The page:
Recipe from iheartumami.com.

Comments

Popular posts from this blog

In the Nursery: Whole Hearted Parenting Manifesto

I recently finished a book by Brene Brown titled, DaringGreatly .  It really moved me, and I am definitely still processing it. At the beginning of the book I wasn’t resonating deeply with the topic of vulnerability, as most people will tell you I am an “open book”.  I will answer most questions without holding back and love to deep dive into good conversation.  However, what I came to realize through her many examples is that we all wrestle with vulnerability, guilt and shame throughout this book even if is more momentary than constant.  I gleaned SO MUCH from this book that I did not anticipate, and I thought I would share this Parenting Manifesto that she put right at the end of the book.  I am printing it and framing it for our nursery, as I think it communicates some deep parts of my heart cry for parenting my kiddos well. I hope this resonates with someone else as much as it did with me.   I needed these words to remind me that parenting is not a checklist,

Processing our Chicken Processing

For years now, Bill and I have discussed getting our own meat chickens.  We wanted to know it all.  What the process looked like, what our food ate, control their environment and make them feel safe and loved during their short life.  We wanted to give ourselves to them and sacrifice our time to them since they very quickly give their lives in order for us to be sustained.  Well 10 weeks ago we got meat chickens chicks and yesterday was our first processing day.  We learned the process of getting a chicken to alive and well to packaged and in the fridge.  It was very educational and also emotional, as we raised these birds from two days old. I will never forget how I felt taking a birds life to feed my family.  It hit my soul in a unique way and I want to stay fresh to that pain.  After I held the knife and looked at the bird and burst into tears.  Our farm mentor said "I would be worried about you if you didn't feel emotions."  I stood still for a few moments givi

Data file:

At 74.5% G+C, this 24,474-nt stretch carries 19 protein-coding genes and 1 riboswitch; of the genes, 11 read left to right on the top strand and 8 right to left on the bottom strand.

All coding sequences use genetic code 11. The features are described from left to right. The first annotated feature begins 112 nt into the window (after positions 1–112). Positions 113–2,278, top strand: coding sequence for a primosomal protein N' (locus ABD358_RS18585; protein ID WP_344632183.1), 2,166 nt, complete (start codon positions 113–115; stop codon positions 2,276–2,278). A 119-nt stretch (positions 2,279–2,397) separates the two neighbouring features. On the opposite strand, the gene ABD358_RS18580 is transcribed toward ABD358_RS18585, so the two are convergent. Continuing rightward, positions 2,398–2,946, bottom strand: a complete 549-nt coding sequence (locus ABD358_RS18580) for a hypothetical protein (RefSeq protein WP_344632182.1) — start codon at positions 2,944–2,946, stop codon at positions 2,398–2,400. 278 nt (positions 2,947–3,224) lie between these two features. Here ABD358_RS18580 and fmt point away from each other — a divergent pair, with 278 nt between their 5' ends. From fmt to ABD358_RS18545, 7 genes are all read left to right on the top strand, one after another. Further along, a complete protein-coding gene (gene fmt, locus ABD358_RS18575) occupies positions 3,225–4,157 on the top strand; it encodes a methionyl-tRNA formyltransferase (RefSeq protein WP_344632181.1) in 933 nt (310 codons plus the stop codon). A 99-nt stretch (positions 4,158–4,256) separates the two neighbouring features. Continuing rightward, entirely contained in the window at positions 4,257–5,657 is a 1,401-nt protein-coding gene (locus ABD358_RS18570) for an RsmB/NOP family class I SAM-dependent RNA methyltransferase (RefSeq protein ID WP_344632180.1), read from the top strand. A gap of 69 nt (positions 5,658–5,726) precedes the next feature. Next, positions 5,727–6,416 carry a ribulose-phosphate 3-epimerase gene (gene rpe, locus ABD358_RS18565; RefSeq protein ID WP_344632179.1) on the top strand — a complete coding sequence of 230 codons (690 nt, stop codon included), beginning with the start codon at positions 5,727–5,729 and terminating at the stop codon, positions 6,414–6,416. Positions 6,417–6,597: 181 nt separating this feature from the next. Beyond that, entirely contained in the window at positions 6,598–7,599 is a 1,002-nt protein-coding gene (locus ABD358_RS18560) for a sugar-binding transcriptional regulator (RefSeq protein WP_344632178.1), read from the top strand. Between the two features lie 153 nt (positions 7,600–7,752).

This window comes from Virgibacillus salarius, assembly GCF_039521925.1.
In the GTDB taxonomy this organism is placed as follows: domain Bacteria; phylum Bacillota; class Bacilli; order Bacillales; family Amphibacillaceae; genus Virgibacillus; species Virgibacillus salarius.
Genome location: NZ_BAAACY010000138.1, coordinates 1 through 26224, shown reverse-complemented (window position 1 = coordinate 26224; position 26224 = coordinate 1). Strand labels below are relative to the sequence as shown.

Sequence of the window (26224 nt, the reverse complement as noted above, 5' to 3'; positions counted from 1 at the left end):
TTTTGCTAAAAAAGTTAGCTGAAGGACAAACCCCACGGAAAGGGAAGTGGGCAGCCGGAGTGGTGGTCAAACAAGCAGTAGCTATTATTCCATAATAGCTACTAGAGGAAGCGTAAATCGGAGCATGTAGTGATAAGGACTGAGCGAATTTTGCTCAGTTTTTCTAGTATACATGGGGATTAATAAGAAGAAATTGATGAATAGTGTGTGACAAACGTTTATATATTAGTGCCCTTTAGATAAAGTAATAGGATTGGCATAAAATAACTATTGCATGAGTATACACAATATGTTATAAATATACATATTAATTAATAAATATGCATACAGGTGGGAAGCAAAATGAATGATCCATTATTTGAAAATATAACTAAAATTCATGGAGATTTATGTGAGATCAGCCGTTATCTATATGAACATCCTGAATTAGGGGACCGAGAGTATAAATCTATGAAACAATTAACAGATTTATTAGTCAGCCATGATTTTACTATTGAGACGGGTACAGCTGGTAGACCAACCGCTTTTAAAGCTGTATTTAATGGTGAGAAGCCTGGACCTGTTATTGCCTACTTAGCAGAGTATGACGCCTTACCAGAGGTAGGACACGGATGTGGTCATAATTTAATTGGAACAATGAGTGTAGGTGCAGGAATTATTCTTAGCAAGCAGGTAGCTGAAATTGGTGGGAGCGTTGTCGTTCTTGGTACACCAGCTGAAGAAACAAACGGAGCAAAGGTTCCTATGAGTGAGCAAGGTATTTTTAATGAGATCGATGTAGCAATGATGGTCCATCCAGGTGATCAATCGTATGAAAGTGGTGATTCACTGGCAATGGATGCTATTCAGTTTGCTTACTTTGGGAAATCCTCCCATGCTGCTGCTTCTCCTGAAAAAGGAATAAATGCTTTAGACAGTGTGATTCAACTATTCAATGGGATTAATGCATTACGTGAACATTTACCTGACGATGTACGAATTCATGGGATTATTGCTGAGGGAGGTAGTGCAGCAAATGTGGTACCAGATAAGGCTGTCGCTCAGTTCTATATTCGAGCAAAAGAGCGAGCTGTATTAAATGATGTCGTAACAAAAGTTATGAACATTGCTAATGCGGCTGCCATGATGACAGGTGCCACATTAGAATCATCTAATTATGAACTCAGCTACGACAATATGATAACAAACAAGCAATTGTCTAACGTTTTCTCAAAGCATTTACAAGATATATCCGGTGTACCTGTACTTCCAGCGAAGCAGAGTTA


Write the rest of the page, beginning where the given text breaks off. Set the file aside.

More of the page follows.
A Penny For Your Thoughts - On Insecurity and Looking Back

23 Years Old and so Insecure - 10 Years Ago I have felt compelled to write about something lately, and been shying away from it, which is not my typical style.  As I look back over my life, I have recently realized that I finally feel like "enough".  I know my worth is in the Lord and I know I am beautiful and worth people's time, but that has not always been my story.  Far too often from the ages of 12 to 30, I defined my worth by whether someone was interested in dating me or not and after I got married, whether people "liked me" and wanted to be my friend or to hire me.  Was I pretty enough?  Interesting enough? Worth someone's time?  Talented enough?  Smart enough? etc... Recently, as pictures pop up in my Timehop (an app that shows pictures taken the same day as far back as it can reach through social media and the camera roll on my phone), I distinctly remember feeling like I was either fat or unattractive in most pictures.  I remember being